Wednesday, October 3, 2012

Book 107, Hong Kong: "The Unwalled City" by Xu Xi

I'm currently on holiday in Laos, and on holiday from my reading project. But three hours before I left, I managed to finish off my Hong Kong book! Of course I considered Jin Yong (since he's probably HK's most successful writer), but none of his swordfighting novels take place in the city. Also Eileen Chang, but she only spent a couple of years there, it seems - she was essentially Shanghainese.

But Xu Xi's as Hong Kong as Hong Kong noodles - born and bred and teaches at the university there, though she's hopped around Asia and North America in the course of her career. First met her at the Man Hong Kong Literary Festival in 2007; read her Daughters of Hui and really liked it. 

Wrote to her to ask her which one of her works she'd recommend for this project. Of course, she had to suggest the only one which the National Library doesn't stock. Read this on the Kindle, which I didn't want to run the risk of losing or breaking while backpacking.

But I had trouble with this book at first - truth is, the characters float from scenario to scenario with little visible motive force. They're all these lost, good-looking privileged men and women, living in Hong Kong on the cusp of the 1997 handover. They're not even particularly scared of the prospect of going back to Red China. If I were marking this for my creative writing class, I'd have been asking where the thrust was, what made us *care* for these characters.

Still, as time wore on, the story grew on me. It's interesting reading this in the wake of The Bewitching Braid, or that classic Hong Kong romance The World of Suzie Wong, both of which are about race and class relations clashing, then becoming happily reconciled in an age of colonialism. The Unwalled City is determinedly postcolonial - no, that word fails to encapsulate the theme: it is post-postcolonial, occupying a world where global capitalism has collapsed the importance of race and gender.

Look at Colleen, a white Bostonian who speaks Mandarin and Cantonese, married to a Hong Kong Chinese guy but having affairs with loads of men, white and Asian. Look at Gail Szeto, divorcee offspring of an American pilot and a Hong Kong prostitute who's climbed her way to the top of the corporate ladder, caring for her senile mother and more Chinese-than-ever son Gu Kwun. Look at Vince, the Brooklyn photographer and low-caste expat who goes from being an HK newbie to a Cantonese-spouting old hand; Andanna/Lei You Fun who dumps her jazz career to become a Cantopop singer.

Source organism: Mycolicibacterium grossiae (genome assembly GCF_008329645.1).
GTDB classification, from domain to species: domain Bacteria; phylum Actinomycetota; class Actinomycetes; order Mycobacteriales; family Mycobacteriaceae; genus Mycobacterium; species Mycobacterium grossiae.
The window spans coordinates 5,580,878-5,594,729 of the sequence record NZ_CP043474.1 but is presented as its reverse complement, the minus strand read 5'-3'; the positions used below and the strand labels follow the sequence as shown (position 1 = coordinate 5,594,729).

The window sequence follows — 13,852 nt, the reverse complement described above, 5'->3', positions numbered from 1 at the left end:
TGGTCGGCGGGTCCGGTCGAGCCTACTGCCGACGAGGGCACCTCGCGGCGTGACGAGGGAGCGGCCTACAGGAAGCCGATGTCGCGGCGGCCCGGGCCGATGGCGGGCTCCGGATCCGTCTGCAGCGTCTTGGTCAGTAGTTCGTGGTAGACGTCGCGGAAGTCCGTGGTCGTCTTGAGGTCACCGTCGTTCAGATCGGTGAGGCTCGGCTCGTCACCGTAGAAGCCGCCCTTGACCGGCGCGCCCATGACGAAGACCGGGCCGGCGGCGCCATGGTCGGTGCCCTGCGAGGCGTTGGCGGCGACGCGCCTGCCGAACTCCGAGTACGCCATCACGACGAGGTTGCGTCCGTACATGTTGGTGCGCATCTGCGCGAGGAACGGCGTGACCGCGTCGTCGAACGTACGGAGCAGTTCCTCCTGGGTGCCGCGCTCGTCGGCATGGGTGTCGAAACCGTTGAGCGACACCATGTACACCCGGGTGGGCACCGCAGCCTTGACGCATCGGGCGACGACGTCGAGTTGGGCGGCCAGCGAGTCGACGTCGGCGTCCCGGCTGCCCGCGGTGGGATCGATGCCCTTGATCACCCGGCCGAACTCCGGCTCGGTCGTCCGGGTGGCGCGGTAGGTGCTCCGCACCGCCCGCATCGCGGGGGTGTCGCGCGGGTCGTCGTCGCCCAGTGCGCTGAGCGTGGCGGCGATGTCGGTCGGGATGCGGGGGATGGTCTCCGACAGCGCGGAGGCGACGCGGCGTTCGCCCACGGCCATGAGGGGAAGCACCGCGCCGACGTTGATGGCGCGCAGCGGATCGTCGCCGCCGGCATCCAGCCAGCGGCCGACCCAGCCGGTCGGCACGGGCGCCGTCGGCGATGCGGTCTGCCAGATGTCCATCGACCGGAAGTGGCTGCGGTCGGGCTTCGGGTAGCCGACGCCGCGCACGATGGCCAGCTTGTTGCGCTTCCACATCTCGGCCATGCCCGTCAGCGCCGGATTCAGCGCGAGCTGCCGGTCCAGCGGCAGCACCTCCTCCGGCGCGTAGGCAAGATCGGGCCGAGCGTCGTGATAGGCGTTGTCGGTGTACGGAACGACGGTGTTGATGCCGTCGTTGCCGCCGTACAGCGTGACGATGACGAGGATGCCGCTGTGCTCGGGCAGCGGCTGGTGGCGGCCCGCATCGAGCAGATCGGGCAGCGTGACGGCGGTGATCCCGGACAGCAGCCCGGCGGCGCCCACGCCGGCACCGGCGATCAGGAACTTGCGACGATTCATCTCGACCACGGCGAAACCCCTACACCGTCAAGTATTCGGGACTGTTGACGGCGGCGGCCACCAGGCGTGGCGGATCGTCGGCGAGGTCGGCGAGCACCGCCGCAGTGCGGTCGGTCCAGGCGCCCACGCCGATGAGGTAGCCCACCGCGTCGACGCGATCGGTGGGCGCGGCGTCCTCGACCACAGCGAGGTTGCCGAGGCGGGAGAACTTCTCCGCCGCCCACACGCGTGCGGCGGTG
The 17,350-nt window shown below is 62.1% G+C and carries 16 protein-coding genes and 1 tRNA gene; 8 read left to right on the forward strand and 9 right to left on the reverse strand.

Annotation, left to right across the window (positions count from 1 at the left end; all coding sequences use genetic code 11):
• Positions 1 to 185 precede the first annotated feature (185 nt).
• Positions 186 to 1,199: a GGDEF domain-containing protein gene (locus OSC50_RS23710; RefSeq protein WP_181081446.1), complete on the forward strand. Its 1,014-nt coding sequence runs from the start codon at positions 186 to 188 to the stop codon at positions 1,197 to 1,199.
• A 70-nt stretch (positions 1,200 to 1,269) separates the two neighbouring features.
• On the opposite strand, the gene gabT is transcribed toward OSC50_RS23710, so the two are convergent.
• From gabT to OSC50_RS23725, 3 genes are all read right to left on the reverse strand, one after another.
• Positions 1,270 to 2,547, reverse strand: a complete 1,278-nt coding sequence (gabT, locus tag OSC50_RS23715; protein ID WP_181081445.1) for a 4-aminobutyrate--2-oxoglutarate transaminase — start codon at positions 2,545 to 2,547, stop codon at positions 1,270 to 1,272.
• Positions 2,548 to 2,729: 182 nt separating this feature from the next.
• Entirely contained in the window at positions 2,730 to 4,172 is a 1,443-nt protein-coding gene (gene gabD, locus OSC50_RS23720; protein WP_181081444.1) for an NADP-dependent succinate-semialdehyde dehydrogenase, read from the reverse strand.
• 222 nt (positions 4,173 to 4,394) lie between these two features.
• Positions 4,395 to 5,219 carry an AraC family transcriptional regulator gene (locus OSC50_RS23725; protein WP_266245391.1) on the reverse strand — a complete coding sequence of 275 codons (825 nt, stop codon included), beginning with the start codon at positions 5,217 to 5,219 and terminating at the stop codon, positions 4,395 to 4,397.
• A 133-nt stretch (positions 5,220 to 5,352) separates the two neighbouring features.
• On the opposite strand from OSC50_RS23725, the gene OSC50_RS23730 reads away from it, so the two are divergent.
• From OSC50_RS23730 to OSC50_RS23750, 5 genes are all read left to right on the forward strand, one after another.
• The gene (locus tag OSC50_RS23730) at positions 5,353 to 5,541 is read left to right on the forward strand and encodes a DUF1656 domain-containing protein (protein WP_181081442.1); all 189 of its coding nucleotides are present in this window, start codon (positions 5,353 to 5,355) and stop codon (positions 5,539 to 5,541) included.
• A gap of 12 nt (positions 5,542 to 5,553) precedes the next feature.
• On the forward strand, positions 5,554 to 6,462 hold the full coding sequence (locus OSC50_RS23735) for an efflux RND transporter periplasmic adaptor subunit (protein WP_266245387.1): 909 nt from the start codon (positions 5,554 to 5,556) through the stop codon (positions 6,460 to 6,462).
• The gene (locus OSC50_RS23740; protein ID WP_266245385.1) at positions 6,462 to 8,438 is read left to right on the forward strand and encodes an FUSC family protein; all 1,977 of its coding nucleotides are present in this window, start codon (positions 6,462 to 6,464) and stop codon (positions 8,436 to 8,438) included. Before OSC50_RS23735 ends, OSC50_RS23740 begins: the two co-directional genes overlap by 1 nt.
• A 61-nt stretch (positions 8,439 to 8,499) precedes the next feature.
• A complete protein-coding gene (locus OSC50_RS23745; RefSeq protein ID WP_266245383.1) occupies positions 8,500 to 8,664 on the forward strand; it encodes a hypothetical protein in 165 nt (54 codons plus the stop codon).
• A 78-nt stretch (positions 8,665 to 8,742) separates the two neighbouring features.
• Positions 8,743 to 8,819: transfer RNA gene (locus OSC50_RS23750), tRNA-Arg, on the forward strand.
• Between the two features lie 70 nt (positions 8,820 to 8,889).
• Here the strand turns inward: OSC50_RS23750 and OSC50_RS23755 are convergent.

These figures whose lives intersect, whose actions frustrate one another (Xu Xi will shift perspectives from one character to the next without warning, so that the follies and misperceptions of the characters are clearly visible to us). They have affairs and dates and epiphanies, but nothing happens, not really, we don't know where their lives are going by the closing chapter as Andanna sings on the stage of the handover ceremony.

The story drifts. We drift. The characters drift, even geographically, from Wan Chai to Singapore to Shanghai to New York. Is this how tales are told today? With no deaths, no marriages, no births, with only pre-planned unhistorical historical events? I'm thinking aloud, of course. Just wondering how people do it - put enough words together, call it a novel. 

Me, I can't finish writing anything right now. Ah well. Maybe the nights in Laos will inspire me.

View Around the World in 80 Books!!! in a larger map
Representative quote: "You are privileged to be here in our city at this moment of historical change." Albert spoke as if he were some kind of elder statesman for Hong Kong, with a possessiveness that conferred distinction to utterances on high. "In a way, Vincent, you are in a slightly better position than some to appreciate it because you originate from a city that once almost defined a new order for what a city was and should be. Of course, New York is somewhat passé now."

Proclaimed not as an opinion but as a fact.

Next book: Chu T'ien-wen's Notes of a Desolate Man, from Taiwan.

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